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By CNN's Wolf Blitzer
(CNN) - If you’re watching Tripoli from Damascus and your name is Bashar al-Assad, you’re very nervous.
Only a few months ago, who would have thought that Moammar Gadhafi would go down this way? Then again, who would have thought that Hosni Mubarak would wind up in a hospital bed in a courtroom cage?
The Arab spring continues to unfold in dramatic ways.
What’s happening in Libya will certainly have an impact in Syria. The Syrian protesters will be emboldened to continue their struggle against the al-Assad regime. Al-Assad and his allies probably will be emboldened to become even more aggressive in trying to crush the opposition.
The key will be the Syrian military and security services. Will they remain blindly loyal to al-Assad’s regime, or will we start seeing cracks? I suspect that some senior military officers eventually will say no more killing and torturing of unarmed civilian demonstrators.
It’s at that point that al-Assad rule could really be endangered.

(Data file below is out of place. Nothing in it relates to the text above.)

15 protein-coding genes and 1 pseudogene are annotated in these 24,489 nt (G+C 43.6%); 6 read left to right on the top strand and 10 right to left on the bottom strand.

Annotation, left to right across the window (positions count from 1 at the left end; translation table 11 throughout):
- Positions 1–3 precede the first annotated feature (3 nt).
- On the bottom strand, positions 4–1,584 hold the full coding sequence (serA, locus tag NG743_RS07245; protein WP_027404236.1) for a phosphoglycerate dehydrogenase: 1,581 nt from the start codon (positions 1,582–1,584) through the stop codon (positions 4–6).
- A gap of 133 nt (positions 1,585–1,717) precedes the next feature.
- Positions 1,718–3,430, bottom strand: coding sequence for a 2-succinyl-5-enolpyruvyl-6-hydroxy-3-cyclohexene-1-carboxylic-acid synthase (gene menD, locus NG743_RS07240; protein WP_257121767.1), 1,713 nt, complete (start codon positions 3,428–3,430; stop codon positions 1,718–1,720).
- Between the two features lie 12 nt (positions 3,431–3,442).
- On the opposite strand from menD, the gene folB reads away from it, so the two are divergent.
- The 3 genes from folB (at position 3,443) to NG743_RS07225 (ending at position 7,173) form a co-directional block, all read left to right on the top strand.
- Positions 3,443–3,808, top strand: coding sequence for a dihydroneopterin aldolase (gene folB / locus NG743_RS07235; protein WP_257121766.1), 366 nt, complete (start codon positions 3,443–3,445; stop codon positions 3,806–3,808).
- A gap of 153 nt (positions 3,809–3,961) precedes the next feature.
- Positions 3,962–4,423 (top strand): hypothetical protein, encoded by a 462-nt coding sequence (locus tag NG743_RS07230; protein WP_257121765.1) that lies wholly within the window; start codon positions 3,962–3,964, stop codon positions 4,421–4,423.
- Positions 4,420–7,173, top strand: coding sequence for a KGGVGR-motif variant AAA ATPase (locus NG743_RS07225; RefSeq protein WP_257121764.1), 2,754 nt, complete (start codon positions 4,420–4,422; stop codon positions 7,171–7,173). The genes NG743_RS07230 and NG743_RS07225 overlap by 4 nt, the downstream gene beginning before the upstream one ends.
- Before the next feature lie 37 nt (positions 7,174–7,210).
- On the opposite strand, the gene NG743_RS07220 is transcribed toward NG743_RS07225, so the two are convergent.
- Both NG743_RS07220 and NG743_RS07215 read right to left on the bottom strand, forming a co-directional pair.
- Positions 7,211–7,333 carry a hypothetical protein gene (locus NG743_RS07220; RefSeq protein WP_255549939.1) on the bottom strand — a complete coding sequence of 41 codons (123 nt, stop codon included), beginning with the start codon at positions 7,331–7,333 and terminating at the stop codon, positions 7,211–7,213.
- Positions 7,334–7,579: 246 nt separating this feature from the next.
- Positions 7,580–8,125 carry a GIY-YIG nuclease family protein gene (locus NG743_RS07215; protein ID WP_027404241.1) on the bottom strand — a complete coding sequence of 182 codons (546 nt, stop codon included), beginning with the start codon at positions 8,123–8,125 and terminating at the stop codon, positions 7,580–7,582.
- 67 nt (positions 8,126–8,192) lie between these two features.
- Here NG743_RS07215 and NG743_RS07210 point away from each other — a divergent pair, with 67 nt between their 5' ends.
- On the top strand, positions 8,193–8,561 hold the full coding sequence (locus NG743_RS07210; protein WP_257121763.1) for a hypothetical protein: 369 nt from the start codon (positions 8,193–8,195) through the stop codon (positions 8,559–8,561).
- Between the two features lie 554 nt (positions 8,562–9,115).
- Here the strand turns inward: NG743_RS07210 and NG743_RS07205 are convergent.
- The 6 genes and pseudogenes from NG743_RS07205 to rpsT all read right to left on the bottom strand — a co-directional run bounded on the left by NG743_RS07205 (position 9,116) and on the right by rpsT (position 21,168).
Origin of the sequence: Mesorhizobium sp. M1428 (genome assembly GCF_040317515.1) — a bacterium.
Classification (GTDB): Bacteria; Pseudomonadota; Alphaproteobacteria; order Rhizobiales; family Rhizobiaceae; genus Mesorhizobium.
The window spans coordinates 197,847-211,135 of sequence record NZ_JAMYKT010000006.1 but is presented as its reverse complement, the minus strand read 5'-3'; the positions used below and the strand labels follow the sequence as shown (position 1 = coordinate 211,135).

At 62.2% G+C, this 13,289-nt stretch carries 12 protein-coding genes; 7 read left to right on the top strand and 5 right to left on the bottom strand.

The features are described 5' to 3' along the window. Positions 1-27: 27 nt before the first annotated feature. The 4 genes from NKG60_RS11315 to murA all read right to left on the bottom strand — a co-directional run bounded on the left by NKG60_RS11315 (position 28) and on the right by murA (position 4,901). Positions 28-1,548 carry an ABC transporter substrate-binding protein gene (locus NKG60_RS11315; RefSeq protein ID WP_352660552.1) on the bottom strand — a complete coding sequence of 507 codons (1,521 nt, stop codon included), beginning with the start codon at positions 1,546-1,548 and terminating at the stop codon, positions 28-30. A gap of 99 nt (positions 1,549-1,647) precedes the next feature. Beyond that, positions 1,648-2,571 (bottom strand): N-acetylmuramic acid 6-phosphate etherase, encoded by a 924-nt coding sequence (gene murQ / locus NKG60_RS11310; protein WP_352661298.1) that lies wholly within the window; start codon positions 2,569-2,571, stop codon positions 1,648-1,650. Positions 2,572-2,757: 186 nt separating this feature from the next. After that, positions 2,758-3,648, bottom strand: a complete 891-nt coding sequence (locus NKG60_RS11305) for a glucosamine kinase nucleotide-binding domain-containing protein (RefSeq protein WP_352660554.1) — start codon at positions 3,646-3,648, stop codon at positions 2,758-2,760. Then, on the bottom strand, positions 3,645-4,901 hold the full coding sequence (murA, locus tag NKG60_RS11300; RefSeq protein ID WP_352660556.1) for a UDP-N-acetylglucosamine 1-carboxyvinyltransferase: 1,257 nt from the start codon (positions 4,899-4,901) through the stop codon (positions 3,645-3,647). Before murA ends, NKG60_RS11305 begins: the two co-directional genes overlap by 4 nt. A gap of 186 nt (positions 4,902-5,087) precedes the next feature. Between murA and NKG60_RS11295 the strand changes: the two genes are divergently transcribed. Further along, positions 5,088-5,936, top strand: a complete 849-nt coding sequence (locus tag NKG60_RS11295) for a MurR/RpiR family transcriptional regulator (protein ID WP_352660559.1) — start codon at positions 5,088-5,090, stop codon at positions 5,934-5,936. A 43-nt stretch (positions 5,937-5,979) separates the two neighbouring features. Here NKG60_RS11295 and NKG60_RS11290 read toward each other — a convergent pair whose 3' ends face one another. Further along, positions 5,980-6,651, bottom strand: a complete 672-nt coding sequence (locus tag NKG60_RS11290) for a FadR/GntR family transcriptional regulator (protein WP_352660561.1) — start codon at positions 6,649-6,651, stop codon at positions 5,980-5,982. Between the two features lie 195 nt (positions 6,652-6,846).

The Libyan rebels received enormous assistance from the NATO allies. The airstrikes pounded Gadhafi’s troops and military facilities. In the end, the no-fly zone worked.
It’s unlikely that NATO will launch a similar operation against al-Assad’s military. I don’t see any desire on the part of the U.S. and its NATO allies to ask the United Nations Security Council to impose a no-fly zone over Syria.
Still, al-Assad should not rest easy. What eventually could bring him down is what brought Mubarak down – namely, the will of an angry and frustrated people seeking freedom. In the end, that may be even more powerful than NATO airstrikes.
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